eCite Digital Repository

Hydrothermal fluid flow models of stratiform ore genesis in the McArthur Basin, Northern Territory, Australia

Citation

Garven, G and Bull, SW and Large, RR, Hydrothermal fluid flow models of stratiform ore genesis in the McArthur Basin, Northern Territory, Australia, Geofluids, 1, (4) pp. 289-311. ISSN 1468-8115 (2001) [Refereed Article]

DOI: doi:10.1046/j.1468-8123.2001.00021.x

Abstract

This paper explores the role of basin-scale fluid migration in stratiform Pb-Zn ore formation in the southern McArthur Basin, Australia. Mathematical models are presented for coupled brine migration and heat transport in the basin. The models account for: (i) topographically driven flow (forced convection) during periods when parts of the McArthur Basin were subaerial and elevated above the central Batten Fault Zone; (ii) density-driven flow (free convection) during periods when the basin was mostly submarine; and (iii) transient flows associated with fault rupture during periods of transpression. These hydrologic models help to compare and contrast a variety of hypotheses concerning deep fluid migration and the origin of base metal ores in the McArthur Basin. The numerical results exhibit a strong structural control on fluid flow caused by the north-trending fault systems that characterize the Batten Fault Zone. As a result, fluids descend to depths of a few kilometers along the western side, migrate laterally to the east through the clastic and volcanic aquifers of the upper Tawallah and lowest McArthur Groups, and then ascend along the eastern side of the fault zone. This recharge-discharge pattern dominates all of the hydrogeologic models. The basin-wide flow pattern suggests that Na-Ca-Cl brines acquired base metals in the deepest levels of the basin stratigraphy as the fluids migrated eastwards through the aquifer system. Upward flow was relatively rapid along the Emu Fault Zone, so much so that fluid temperatures likely approached 130°C in the muddy sediments near the sea floor due to upward flow and venting at the HYC ('Here's Your Chance'). Transient pulses of flow characterized periods of transpressional stress and subsequent faulting may have punctuated the basin history. Large-scale free convection, however, characterized notably long periods of diagenesis and ore mineralization during the Proterozoic in the McArthur Basin. © 2001 Blackwell Science Ltd.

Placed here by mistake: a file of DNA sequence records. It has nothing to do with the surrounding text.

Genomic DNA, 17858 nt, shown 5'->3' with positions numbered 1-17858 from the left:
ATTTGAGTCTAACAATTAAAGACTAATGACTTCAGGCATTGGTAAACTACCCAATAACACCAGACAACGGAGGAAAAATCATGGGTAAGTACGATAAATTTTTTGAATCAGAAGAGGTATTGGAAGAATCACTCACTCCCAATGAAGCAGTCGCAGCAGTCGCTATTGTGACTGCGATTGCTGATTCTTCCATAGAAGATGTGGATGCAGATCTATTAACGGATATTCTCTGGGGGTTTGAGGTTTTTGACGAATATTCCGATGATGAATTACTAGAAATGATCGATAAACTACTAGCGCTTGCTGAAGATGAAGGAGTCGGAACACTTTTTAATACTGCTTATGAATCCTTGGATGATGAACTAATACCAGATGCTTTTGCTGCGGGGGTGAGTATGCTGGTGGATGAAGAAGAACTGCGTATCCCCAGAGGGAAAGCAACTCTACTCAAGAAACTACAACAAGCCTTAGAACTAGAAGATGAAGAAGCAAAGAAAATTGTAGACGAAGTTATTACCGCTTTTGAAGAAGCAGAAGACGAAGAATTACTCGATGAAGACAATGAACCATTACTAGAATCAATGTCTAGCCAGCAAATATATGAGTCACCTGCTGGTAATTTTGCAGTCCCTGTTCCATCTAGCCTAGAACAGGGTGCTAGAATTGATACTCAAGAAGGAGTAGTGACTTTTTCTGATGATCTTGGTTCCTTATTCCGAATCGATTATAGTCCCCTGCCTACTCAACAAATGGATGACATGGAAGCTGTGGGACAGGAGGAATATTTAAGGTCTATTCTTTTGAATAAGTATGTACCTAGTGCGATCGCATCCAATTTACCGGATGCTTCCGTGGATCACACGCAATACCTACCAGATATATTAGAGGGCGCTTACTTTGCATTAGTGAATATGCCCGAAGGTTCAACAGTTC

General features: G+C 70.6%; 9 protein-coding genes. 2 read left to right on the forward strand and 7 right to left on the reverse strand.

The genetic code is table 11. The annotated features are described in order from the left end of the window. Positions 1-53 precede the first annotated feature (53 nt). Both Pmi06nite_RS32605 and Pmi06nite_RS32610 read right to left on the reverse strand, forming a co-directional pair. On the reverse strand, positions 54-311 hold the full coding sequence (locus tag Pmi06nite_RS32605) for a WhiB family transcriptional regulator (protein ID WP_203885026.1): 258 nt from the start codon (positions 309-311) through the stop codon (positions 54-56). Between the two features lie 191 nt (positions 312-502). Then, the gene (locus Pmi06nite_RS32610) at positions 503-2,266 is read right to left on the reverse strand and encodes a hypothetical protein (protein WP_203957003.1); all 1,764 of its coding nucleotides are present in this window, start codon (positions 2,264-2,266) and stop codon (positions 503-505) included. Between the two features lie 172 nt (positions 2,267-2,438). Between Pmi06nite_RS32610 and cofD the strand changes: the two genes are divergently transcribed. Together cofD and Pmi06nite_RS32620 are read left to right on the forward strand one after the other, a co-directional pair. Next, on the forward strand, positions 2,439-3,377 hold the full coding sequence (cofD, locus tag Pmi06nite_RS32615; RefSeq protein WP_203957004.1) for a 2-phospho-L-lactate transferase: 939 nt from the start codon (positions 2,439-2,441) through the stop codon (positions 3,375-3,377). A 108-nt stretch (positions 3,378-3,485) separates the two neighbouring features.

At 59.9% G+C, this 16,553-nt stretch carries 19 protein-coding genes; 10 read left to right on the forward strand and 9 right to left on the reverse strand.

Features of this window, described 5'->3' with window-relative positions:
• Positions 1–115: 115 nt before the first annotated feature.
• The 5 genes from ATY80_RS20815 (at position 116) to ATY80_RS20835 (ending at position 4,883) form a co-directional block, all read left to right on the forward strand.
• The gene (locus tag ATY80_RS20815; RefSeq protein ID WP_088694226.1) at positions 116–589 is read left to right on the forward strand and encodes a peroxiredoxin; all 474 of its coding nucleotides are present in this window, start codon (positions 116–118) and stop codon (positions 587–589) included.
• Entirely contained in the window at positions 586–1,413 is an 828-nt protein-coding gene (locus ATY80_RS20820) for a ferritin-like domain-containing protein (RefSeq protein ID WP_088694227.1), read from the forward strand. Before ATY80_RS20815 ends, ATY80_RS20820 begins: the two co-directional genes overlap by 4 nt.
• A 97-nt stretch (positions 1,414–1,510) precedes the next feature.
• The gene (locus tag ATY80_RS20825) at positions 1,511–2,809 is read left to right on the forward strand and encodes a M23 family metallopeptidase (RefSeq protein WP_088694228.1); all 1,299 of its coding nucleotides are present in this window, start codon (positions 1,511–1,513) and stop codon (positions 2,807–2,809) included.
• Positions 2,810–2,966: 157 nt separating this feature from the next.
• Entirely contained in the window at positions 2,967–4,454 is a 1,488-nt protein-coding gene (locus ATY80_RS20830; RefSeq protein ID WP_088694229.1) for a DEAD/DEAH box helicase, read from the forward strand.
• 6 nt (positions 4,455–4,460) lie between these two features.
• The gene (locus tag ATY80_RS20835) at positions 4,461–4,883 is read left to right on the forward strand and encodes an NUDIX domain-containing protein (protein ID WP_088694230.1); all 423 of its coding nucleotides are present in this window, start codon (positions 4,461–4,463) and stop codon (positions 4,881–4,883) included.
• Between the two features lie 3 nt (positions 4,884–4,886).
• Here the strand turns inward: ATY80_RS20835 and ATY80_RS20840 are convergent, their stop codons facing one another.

Item Details

Item Type:Refereed Article
Research Division:Earth Sciences
Research Group:Geophysics
Research Field:Geophysics not elsewhere classified
Objective Division:Mineral Resources (excl. Energy Resources)
Objective Group:Other Mineral Resources (excl. Energy Resources)
Objective Field:Mineral Resources (excl. Energy Resources) not elsewhere classified
Author:Bull, SW (Dr Stuart Bull)
Author:Large, RR (Professor Ross Large)
ID Code:23537
Year Published:2001
Web of Science® Times Cited:57
Deposited By:Centre for Ore Deposit Research - CODES CoE
Deposited On:2001-08-01
Last Modified:2007-10-05
Downloads:0

Repository Staff Only: item control page